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Adult Education Conversation Charts

An inventory of the collection at Syracuse University

The adult education holdings are collectively known as the
Alexander N. Charters Library of Resources for Educators of Adults.

Finding aid created by: MRC
Date: 19 Nov 2013

Biographical History

The Bureau of Indian Affairs, part of the United States Department of the Interior, has a long history of involvement in the education of Native Americans. Prior to 1928 the emphasis of such education was on assimilation, in many cases through boarding schools far from the students' tribal homelands; Native American language and traditions were suppressed in favor of Western European values and culture and the English language. The Meriam Report in 1928 altered this, recommending a shift to local schools and vocational training that would provide students with skills and education useful in both traditional communities (usually rural) and in American society in general. By the 1960s another shift had taken place, towards a more academic curriculum. As part of this, the Bureau devoted a considerable amount of effort to ensuring that students were fluent in English:

"Because so many of our students come from homes where English is not regularly spoken, we have to concern ourselves not merely with instruction in reading and writing but also with developing the ability to speak English fluently and understand it through the ear. Right now we are giving a great deal of attention to this problem and experimenting with a number of comparatively new techniques..." (from "The Education Mission of the Bureau of Indian Affairs" by Philleo Nash, published in the Journal of American Indian Education, Volume 3 Number 2, January 1964)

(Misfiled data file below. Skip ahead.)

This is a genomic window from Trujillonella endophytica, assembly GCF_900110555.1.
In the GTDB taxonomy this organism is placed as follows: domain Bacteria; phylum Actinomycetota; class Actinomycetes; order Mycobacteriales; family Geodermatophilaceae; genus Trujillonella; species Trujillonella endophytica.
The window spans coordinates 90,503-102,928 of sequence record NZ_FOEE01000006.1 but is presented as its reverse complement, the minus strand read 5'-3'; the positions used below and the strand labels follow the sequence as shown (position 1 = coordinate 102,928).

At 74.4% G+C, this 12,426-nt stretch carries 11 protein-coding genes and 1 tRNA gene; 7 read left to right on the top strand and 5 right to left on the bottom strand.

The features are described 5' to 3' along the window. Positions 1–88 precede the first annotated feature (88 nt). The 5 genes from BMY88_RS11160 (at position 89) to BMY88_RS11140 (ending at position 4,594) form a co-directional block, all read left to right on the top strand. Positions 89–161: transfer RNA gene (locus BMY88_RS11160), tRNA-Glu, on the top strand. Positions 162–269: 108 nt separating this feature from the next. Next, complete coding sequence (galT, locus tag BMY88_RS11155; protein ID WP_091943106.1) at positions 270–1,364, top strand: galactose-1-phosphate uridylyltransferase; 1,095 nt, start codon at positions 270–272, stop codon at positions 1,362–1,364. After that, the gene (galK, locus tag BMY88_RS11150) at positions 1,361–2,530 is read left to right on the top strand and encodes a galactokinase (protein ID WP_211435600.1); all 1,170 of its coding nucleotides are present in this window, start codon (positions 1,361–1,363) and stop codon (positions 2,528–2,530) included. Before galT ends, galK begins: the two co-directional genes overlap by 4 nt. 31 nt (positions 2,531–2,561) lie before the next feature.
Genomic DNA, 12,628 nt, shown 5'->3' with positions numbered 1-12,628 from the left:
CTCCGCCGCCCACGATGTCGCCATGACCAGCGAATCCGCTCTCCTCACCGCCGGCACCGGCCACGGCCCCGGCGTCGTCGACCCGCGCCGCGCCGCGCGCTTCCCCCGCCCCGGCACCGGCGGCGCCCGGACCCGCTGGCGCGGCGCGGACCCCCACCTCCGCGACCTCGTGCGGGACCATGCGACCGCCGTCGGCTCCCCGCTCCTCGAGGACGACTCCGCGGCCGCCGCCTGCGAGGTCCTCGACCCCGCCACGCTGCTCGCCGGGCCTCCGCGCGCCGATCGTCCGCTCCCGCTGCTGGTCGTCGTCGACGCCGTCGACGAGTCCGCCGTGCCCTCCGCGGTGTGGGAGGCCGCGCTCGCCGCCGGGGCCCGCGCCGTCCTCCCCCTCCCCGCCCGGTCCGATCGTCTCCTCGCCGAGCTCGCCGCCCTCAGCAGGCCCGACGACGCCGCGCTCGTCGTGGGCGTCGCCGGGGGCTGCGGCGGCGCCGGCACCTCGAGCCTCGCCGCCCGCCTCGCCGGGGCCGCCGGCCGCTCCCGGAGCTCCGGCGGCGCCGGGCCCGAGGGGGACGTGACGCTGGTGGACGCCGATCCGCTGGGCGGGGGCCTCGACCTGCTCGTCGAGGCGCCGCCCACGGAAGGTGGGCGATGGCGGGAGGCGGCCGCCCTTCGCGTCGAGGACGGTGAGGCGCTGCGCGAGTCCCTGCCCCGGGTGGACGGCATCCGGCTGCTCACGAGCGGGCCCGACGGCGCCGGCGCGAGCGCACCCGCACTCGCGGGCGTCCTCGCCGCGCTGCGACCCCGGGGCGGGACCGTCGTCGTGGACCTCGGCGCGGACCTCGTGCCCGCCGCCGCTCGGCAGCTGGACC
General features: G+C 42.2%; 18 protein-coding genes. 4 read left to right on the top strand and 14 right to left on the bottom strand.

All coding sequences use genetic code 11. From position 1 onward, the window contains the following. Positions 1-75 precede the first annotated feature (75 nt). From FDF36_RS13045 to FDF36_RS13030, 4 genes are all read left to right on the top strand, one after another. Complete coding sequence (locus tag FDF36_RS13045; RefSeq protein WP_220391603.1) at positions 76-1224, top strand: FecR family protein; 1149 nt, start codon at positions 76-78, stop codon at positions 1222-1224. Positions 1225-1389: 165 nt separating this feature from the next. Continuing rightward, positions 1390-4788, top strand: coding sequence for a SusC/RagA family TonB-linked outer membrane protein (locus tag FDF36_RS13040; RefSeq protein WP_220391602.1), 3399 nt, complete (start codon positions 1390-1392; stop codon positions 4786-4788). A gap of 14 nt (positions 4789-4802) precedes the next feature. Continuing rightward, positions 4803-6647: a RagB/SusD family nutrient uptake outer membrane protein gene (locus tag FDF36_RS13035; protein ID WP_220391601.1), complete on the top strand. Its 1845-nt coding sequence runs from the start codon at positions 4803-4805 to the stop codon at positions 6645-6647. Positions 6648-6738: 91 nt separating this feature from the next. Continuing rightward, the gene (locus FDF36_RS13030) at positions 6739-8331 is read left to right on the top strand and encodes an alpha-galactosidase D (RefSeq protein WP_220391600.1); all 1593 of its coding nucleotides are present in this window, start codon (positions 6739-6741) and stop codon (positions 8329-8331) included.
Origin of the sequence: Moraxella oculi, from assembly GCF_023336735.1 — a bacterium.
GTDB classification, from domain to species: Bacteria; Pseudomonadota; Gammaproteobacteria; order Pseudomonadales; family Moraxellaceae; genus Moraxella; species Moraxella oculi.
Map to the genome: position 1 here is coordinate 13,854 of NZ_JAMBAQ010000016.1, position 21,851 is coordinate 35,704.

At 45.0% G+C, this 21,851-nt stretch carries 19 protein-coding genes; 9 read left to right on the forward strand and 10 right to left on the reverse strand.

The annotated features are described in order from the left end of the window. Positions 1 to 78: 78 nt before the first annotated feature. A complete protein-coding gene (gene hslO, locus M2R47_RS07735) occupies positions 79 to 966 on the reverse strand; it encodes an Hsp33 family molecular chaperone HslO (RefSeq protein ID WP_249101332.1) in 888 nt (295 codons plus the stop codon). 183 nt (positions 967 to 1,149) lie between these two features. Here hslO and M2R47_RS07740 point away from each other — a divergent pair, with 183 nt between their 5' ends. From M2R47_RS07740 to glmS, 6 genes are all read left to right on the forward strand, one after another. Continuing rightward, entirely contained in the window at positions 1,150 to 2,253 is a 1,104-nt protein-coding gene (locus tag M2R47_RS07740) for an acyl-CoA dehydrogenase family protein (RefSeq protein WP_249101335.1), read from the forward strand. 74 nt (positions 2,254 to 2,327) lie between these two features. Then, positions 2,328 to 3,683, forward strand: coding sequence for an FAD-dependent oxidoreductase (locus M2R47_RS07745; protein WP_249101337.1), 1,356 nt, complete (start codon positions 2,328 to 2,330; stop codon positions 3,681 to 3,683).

Scope and Contents of the Collection

The Adult Education Conversation Charts consists of several dozen large illustrated charts designed by the Material Preparation Department of the Adult Education Program at its Field Technology Section in Brigham City, Utah. The charts were used to teach conversational English in a variety of practical areas, including job management, nutrition, family budget, and parent/teacher relations. The captions indicate that the charts were used with Choctaw, Navajo, and Papago students. They are undated, but likely from the 1960s.


Access Restrictions:

The majority of our archival and manuscript collections are housed offsite and require advanced notice for retrieval. Researchers are encouraged to contact us in advance concerning the collection material they wish to access for their research.

Use Restrictions:

Written permission must be obtained from SCRC and all relevant rights holders before publishing quotations, excerpts or images from any materials in this collection.

Related Material

Special Collections Research Center has numerous collections relating to adult education. Please refer to the SCRC Subject Index for a complete listing.

Subject Headings

Corporate Bodies

United States. -- Bureau of Indian Affairs.


Adult education.
Education and state -- North America.
English language -- Spoken English -- Study and teaching.
English language -- Study and teaching -- Charts, diagrams, etc.
Indians of North America -- Education.

Genres and Forms

Instructional materials.
Technical illustrations.
Visual aids (education tools)

Administrative Information

Preferred Citation

Preferred citation for this material is as follows:

Adult Education Conversation Charts,
Special Collections Research Center,
Syracuse University Libraries

Acquisition Information


Table of Contents

Teaching material